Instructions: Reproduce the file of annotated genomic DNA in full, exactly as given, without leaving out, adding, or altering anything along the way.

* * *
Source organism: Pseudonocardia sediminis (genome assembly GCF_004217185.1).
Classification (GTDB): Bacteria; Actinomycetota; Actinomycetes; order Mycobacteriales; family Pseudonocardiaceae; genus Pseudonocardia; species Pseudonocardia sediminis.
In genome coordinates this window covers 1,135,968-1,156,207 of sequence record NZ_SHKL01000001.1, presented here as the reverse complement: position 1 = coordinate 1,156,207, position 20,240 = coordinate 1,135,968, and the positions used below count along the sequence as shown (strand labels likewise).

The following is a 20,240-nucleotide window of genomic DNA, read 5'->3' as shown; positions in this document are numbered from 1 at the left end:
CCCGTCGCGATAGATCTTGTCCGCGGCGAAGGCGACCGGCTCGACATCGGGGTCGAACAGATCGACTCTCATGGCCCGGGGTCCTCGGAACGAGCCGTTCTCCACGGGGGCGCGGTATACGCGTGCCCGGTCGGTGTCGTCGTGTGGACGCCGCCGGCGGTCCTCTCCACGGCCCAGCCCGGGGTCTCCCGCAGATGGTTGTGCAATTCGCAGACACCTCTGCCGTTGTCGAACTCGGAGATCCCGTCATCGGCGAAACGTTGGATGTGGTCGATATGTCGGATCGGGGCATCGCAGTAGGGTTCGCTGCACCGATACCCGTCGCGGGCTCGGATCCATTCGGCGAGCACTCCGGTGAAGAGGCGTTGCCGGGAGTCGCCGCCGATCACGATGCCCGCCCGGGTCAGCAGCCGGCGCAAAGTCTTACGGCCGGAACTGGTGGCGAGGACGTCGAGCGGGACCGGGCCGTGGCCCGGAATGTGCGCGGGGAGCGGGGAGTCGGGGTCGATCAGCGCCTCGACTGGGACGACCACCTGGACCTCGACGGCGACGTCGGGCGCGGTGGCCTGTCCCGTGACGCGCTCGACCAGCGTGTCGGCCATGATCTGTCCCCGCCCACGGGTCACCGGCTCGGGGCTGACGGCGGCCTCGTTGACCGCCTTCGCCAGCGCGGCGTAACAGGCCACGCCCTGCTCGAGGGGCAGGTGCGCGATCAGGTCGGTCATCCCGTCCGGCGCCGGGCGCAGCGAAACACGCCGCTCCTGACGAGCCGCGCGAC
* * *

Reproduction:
Source organism: Pseudonocardia sediminis (genome assembly GCF_004217185.1).
Classification (GTDB): Bacteria; Actinomycetota; Actinomycetes; order Mycobacteriales; family Pseudonocardiaceae; genus Pseudonocardia; species Pseudonocardia sediminis.
In genome coordinates this window covers 1,135,968-1,156,207 of sequence record NZ_SHKL01000001.1, presented here as the reverse complement: position 1 = coordinate 1,156,207, position 20,240 = coordinate 1,135,968, and the positions used below count along the sequence as shown (strand labels likewise).

The following is a 20,240-nucleotide window of genomic DNA, read 5'->3' as shown; positions in this document are numbered from 1 at the left end:
CCCGTCGCGATAGATCTTGTCCGCGGCGAAGGCGACCGGCTCGACATCGGGGTCGAACAGATCGACTCTCATGGCCCGGGGTCCTCGGAACGAGCCGTTCTCCACGGGGGCGCGGTATACGCGTGCCCGGTCGGTGTCGTCGTGTGGACGCCGCCGGCGGTCCTCTCCACGGCCCAGCCCGGGGTCTCCCGCAGATGGTTGTGCAATTCGCAGACACCTCTGCCGTTGTCGAACTCGGAGATCCCGTCATCGGCGAAACGTTGGATGTGGTCGATATGTCGGATCGGGGCATCGCAGTAGGGTTCGCTGCACCGATACCCGTCGCGGGCTCGGATCCATTCGGCGAGCACTCCGGTGAAGAGGCGTTGCCGGGAGTCGCCGCCGATCACGATGCCCGCCCGGGTCAGCAGCCGGCGCAAAGTCTTACGGCCGGAACTGGTGGCGAGGACGTCGAGCGGGACCGGGCCGTGGCCCGGAATGTGCGCGGGGAGCGGGGAGTCGGGGTCGATCAGCGCCTCGACTGGGACGACCACCTGGACCTCGACGGCGACGTCGGGCGCGGTGGCCTGTCCCGTGACGCGCTCGACCAGCGTGTCGGCCATGATCTGTCCCCGCCCACGGGTCACCGGCTCGGGGCTGACGGCGGCCTCGTTGACCGCCTTCGCCAGCGCGGCGTAACAGGCCACGCCCTGCTCGAGGGGCAGGTGCGCGATCAGGTCGGTCATCCCGTCCGGCGCCGGGCGCAGCGAAACACGCCGCTCCTGACGAGCCGCGCGAC